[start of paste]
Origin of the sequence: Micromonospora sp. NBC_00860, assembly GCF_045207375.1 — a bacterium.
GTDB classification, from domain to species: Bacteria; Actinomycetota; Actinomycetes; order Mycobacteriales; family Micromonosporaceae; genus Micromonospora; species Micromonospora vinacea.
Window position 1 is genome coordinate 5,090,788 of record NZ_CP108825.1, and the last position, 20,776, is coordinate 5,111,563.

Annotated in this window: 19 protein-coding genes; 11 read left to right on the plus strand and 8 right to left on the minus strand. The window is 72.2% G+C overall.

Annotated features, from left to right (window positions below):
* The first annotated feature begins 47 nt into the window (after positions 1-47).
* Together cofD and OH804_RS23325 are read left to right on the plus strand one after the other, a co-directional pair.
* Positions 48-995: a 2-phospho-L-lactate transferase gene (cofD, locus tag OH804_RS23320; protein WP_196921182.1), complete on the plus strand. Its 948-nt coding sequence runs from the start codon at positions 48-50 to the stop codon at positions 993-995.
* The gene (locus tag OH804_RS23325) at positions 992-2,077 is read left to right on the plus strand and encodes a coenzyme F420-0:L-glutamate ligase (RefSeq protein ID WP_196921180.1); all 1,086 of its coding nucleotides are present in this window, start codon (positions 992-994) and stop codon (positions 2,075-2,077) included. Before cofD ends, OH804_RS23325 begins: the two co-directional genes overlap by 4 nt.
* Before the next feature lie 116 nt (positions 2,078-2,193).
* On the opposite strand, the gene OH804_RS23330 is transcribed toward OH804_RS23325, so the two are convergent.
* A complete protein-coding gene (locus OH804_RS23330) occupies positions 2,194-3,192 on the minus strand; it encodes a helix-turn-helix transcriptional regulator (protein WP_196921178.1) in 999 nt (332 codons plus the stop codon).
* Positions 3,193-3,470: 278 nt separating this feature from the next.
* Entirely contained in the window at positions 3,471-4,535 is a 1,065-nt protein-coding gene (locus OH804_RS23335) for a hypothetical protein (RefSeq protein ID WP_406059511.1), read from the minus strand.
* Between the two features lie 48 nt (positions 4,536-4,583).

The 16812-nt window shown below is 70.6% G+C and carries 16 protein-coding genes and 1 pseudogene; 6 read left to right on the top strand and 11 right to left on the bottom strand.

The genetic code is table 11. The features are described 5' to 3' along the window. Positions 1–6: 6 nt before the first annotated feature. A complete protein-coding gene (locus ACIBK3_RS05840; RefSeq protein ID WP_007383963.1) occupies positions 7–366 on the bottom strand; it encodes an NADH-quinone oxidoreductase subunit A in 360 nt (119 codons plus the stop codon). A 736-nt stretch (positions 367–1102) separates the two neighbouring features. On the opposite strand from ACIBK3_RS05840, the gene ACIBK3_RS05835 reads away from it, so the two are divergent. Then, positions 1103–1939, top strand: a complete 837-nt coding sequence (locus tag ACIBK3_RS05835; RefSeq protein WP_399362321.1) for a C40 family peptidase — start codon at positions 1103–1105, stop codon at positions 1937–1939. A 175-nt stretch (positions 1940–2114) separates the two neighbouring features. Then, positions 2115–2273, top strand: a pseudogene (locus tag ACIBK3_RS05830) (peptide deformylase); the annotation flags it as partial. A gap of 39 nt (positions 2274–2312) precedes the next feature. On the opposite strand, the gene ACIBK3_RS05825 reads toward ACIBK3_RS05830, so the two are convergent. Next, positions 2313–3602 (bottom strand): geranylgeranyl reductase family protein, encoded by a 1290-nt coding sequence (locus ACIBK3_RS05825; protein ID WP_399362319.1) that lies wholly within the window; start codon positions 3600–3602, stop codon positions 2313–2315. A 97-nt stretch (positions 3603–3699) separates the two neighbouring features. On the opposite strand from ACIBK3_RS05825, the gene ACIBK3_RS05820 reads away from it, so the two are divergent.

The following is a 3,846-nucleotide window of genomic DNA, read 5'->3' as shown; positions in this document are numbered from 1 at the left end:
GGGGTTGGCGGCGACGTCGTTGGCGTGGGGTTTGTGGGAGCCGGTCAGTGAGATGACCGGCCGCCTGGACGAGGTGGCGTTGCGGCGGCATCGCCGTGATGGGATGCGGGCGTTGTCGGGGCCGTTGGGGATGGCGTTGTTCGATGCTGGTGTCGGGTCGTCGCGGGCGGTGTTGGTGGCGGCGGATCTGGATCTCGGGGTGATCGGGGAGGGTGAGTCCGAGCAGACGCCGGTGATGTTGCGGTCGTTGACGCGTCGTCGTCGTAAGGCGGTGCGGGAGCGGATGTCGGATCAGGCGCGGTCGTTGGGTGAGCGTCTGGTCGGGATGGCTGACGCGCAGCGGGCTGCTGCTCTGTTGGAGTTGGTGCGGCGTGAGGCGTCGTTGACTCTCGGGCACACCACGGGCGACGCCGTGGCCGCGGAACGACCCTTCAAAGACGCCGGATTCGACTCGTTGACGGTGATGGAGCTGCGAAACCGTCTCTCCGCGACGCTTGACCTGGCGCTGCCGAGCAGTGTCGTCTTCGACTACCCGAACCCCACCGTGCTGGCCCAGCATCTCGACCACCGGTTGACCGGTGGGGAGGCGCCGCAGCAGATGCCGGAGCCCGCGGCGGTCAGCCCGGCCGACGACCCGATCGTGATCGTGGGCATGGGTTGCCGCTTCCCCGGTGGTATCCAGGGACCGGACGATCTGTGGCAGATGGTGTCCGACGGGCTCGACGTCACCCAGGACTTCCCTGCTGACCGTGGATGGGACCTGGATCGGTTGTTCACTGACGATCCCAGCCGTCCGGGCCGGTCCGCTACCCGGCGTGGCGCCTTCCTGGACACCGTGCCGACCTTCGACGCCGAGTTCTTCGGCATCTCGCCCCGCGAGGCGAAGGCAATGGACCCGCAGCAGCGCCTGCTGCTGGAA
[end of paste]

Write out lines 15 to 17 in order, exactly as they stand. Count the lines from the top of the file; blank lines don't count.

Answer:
* Between the two features lie 48 nt (positions 4,536-4,583).

The 16812-nt window shown below is 70.6% G+C and carries 16 protein-coding genes and 1 pseudogene; 6 read left to right on the top strand and 11 right to left on the bottom strand.

The genetic code is table 11. The features are described 5' to 3' along the window. Positions 1–6: 6 nt before the first annotated feature. A complete protein-coding gene (locus ACIBK3_RS05840; RefSeq protein ID WP_007383963.1) occupies positions 7–366 on the bottom strand; it encodes an NADH-quinone oxidoreductase subunit A in 360 nt (119 codons plus the stop codon). A 736-nt stretch (positions 367–1102) separates the two neighbouring features. On the opposite strand from ACIBK3_RS05840, the gene ACIBK3_RS05835 reads away from it, so the two are divergent. Then, positions 1103–1939, top strand: a complete 837-nt coding sequence (locus tag ACIBK3_RS05835; RefSeq protein WP_399362321.1) for a C40 family peptidase — start codon at positions 1103–1105, stop codon at positions 1937–1939. A 175-nt stretch (positions 1940–2114) separates the two neighbouring features. Then, positions 2115–2273, top strand: a pseudogene (locus tag ACIBK3_RS05830) (peptide deformylase); the annotation flags it as partial. A gap of 39 nt (positions 2274–2312) precedes the next feature. On the opposite strand, the gene ACIBK3_RS05825 reads toward ACIBK3_RS05830, so the two are convergent. Next, positions 2313–3602 (bottom strand): geranylgeranyl reductase family protein, encoded by a 1290-nt coding sequence (locus ACIBK3_RS05825; protein ID WP_399362319.1) that lies wholly within the window; start codon positions 3600–3602, stop codon positions 2313–2315. A 97-nt stretch (positions 3603–3699) separates the two neighbouring features. On the opposite strand from ACIBK3_RS05825, the gene ACIBK3_RS05820 reads away from it, so the two are divergent.